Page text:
Daniel Ross

Ashoka Fellow
Holyoke, Massachusetts, United States
Fellow Since 2007


This profile was prepared when Daniel Ross was elected to the Ashoka Fellowship in 2007.
The New Idea
Daniel believes that America’s urban immigrant communities can secure a brighter future for themselves and their cities by reconnecting to their roots. While most immigrants come from agrarian origins, many of them end up living in concrete cities with no access to land. Farmers at heart, they come to America to work in the fields, and then move into the city in search of better-paying jobs, only to find that many such jobs have moved overseas. In the meantime, they lose the community connectedness that is critical to their economic security and cultural identity. Daniel brings immigrant communities together to revitalize their ailing cities by developing culturally reinforcing economic opportunities, promoting food security, and improving their health and safety.

Daniel began by helping a Puerto Rican community in Holyoke, Massachusetts reconnect to the land and draw on its cultural strengths to create the economic, personal, and environmental connections that build and sustain a healthy community. Daniel recognized that the skills immigrants bring from their native countries—growing wholesome food, preparing traditional dishes, and expressing their culture through the arts—could be the basis for enterprises that provide livelihoods. Through Nuestras Raíces (Our Roots), community members acquire and share access to the land, equipment, and space they need to establish farms, restaurants, and other entrepreneurial enterprises.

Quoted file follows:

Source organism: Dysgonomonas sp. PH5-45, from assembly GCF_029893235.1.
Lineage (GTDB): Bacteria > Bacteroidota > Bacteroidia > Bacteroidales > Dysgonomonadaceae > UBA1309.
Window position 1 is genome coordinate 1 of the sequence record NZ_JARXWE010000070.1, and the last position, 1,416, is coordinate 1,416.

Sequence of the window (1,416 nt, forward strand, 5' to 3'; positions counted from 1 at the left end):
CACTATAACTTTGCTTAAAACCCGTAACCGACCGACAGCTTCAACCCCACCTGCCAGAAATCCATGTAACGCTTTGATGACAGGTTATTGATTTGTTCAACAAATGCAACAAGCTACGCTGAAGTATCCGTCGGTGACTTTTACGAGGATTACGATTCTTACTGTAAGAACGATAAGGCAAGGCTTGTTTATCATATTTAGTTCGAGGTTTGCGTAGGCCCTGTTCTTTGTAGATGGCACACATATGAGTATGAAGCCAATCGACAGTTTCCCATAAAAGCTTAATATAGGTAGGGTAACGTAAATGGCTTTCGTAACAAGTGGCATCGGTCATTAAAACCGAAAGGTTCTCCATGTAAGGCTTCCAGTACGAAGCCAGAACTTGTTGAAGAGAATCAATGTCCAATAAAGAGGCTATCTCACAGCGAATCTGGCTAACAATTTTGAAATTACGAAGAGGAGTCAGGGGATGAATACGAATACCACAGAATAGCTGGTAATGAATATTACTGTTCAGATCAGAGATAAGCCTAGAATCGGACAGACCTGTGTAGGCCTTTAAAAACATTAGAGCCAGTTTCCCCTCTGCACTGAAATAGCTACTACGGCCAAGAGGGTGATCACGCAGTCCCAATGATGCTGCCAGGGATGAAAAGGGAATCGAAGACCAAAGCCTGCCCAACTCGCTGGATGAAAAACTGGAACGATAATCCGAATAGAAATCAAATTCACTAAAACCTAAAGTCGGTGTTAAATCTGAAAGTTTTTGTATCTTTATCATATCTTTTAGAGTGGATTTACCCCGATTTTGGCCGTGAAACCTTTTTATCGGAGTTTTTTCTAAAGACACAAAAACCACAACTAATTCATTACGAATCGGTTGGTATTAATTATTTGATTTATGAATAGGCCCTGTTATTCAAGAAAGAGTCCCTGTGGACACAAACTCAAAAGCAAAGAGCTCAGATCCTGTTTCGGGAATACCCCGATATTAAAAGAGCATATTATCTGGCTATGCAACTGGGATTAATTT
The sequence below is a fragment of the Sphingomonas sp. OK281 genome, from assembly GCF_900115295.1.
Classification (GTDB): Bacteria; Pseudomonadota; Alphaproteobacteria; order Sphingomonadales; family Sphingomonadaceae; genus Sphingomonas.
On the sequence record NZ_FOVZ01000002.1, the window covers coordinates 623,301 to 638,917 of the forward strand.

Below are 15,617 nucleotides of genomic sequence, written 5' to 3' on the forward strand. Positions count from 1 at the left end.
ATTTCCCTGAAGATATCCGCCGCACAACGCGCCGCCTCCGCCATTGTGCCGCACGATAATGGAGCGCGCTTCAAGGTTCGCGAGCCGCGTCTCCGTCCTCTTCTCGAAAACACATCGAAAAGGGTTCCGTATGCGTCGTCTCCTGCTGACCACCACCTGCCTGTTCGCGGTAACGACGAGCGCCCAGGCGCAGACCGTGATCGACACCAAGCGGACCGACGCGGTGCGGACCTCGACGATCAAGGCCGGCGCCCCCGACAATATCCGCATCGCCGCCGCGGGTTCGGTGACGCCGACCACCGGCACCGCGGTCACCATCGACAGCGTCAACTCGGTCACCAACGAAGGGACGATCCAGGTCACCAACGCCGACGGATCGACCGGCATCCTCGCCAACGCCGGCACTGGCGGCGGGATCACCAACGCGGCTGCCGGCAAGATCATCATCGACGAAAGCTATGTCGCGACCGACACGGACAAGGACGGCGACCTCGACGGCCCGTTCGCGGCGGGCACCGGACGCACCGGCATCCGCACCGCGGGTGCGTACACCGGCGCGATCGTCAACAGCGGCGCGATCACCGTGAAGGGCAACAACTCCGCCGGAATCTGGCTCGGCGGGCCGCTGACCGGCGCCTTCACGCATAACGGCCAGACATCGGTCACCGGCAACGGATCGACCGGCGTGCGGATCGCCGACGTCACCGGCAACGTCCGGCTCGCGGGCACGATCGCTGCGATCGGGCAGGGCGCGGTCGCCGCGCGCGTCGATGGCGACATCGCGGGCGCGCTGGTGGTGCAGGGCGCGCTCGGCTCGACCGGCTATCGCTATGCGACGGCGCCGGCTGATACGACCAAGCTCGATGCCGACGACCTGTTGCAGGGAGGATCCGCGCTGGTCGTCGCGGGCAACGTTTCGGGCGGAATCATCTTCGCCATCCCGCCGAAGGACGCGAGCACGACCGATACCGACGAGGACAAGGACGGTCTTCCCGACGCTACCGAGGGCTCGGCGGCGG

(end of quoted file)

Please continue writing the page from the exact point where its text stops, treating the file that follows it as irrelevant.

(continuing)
At Nuestras Raíces (NR) the older generation prepares young leaders to drive the economic and cultural rebirth of their community. NR builds the capacity of youth, adults, and elders to take leadership roles in their local initiatives and participate in citywide and regional forums. By sharing their perspectives and working with the larger community, immigrants and refugees break down barriers and become partners in their city’s future. The result brings new vitality to depressed city centers and a new model to the country for rebuilding and creating healthy cities. Indeed, many other cities and organizations have expressed avid interest in learning from Daniel and NR about this unique way of applying the strengths of newcomers to the challenges of urban America.
The Problem
The Strategy
The Person

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